Tennis-Dogged De Minaur leads local charge at Australian Open


  • Tennis
  • Thursday, 11 Jan 2024

FILE PHOTO: Tennis - United Cup - Ken Rosewall Arena, Sydney, Australia - January 6, 2024 Australia's Alex de Minaur reacts after winning his singles semi final match against Germany's Alexander Zverev REUTERS/Jaimi Joy/File Photo

MELBOURNE (Reuters) - While injured Nick Kyrgios will be a vocal presence on the sidelines of the Australian Open, it will be the home nation's quiet achiever Alex de Minaur carrying the main weight of fans' expectations on court.

De Minaur has spent much of his career toiling in Kyrgios's shadow, making incremental gains each year while his flashier compatriot hogged the headlines.

Now, with Kyrgios restricted to TV duties and an ambassadorial role while his body recovers, De Minaur heads to Melbourne Park as Australia's number one after putting together his most encouraging season.

The man nicknamed 'Demon' captured his first ATP 500 title at the Mexico Open in Acapulco last March, reached a career-high world ranking of 11 and finished the year by guiding Australia into a second successive Davis Cup final.

The feats have been all the more remarkable given the 24-year-old's limited arsenal.

In a men's game dominated by muscular brutes and fierce forehands, the lightly-built De Minaur is an outlier, lacking in killer weapons.

Not unlike mentor Lleyton Hewitt, Australia's former world number one and Davis Cup captain, De Minaur has to work hard for his wins, relying on leg speed, fitness and heart instead of raw power and a thumping serve.

Those qualities have served him well in a still-developing career but his limitations tend to be exposed against the game's very best, as shown by his fourth round demolition by eventual champion Novak Djokovic in last year's Australian Open.

De Minaur got a measure of revenge when he started the new year by handing world number one Djokovic his first defeat in Australia for six years at the United Cup in Perth.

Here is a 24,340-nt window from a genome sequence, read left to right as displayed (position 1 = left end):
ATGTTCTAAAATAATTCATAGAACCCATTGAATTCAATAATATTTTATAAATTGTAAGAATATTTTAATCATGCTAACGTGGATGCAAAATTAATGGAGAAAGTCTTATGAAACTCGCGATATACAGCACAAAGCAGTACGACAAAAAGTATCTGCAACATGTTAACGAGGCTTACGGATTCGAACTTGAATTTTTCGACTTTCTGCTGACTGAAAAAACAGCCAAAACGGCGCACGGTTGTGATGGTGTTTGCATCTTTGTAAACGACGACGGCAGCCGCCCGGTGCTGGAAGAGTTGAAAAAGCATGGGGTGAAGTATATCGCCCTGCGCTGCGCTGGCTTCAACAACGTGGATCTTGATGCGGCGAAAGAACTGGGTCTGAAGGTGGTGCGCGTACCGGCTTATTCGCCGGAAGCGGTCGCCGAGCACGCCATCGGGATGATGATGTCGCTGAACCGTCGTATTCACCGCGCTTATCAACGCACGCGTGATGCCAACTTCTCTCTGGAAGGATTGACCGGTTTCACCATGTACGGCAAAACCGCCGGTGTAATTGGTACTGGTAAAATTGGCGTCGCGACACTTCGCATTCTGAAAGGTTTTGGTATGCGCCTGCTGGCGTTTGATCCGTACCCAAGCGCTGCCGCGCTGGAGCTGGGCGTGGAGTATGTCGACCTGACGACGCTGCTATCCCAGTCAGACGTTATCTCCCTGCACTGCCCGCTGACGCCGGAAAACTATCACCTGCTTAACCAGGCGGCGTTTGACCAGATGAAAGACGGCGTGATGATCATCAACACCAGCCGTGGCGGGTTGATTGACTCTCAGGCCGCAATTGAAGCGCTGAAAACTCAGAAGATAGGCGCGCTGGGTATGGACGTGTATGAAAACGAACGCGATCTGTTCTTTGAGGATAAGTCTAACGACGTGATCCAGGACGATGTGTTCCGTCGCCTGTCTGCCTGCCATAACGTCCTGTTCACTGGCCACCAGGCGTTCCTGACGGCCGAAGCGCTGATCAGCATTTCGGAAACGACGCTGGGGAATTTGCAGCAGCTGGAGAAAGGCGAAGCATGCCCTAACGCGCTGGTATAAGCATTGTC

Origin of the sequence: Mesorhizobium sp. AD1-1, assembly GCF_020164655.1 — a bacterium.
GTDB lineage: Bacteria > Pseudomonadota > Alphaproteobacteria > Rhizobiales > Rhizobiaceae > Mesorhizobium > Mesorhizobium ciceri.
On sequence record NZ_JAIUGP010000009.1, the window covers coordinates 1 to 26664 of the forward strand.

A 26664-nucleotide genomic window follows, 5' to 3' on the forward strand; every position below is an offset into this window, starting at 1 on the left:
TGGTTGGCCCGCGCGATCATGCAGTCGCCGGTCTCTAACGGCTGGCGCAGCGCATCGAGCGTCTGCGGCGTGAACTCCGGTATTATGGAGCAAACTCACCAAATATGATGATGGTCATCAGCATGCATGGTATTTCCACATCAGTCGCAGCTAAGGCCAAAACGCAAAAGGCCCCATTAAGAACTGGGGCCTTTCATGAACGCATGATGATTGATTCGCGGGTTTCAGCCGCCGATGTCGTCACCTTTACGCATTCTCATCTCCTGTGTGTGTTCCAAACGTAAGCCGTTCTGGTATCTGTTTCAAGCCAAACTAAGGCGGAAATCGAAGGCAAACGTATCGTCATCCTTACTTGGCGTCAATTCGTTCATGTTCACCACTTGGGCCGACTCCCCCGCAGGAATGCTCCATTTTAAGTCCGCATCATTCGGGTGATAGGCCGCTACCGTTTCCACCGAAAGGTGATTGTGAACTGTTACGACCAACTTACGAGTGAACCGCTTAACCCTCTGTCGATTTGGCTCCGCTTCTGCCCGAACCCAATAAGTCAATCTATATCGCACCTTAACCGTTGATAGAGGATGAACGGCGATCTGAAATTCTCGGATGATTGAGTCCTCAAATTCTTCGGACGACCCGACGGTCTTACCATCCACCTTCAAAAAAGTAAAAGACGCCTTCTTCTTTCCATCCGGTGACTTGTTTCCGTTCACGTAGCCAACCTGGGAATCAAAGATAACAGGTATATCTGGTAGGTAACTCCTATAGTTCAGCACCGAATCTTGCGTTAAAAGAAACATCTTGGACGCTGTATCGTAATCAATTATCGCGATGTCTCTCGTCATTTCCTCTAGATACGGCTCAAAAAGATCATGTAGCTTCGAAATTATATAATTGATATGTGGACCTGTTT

Sydneysider Jordan Thompson also claimed a notable victory in the new year when he beat Rafa Nadal at the Brisbane International, even if the Spaniard finished the match hampered by injury and subsequently pulled out of the Australian Open.

Former U.S. college player Rinky Hijikata will be the other men's entrant that home fans will be pinning their hopes on after his surprise run to the U.S. Open fourth round as a wildcard.

The 22-year-old son of Japanese immigrants has qualified for the main draw at Melbourne Park directly for the first time and will also defend his doubles title with Jason Kubler.

Australia has been hoping for a new force in women's tennis to emerge since Ash Barty's retirement but Ajla Tomljanovic has been unable to answer the call due to battles with injury.

A three-times Grand Slam quarter-finalist and the woman who sent Serena Williams into retirement at the 2022 U.S. Open, Tomljanovic is on the comeback trail after much of her 2023 season was wiped out by knee surgery.

The Croatian-born 30-year-old estimated before Christmas that she was 15% off her best.

That might be enough to be the host nation's best chance in the women's singles, given none of her compatriots are ranked inside the top 100.

(Reporting by Ian Ransom in Melbourne; Editing by Peter Rutherford)

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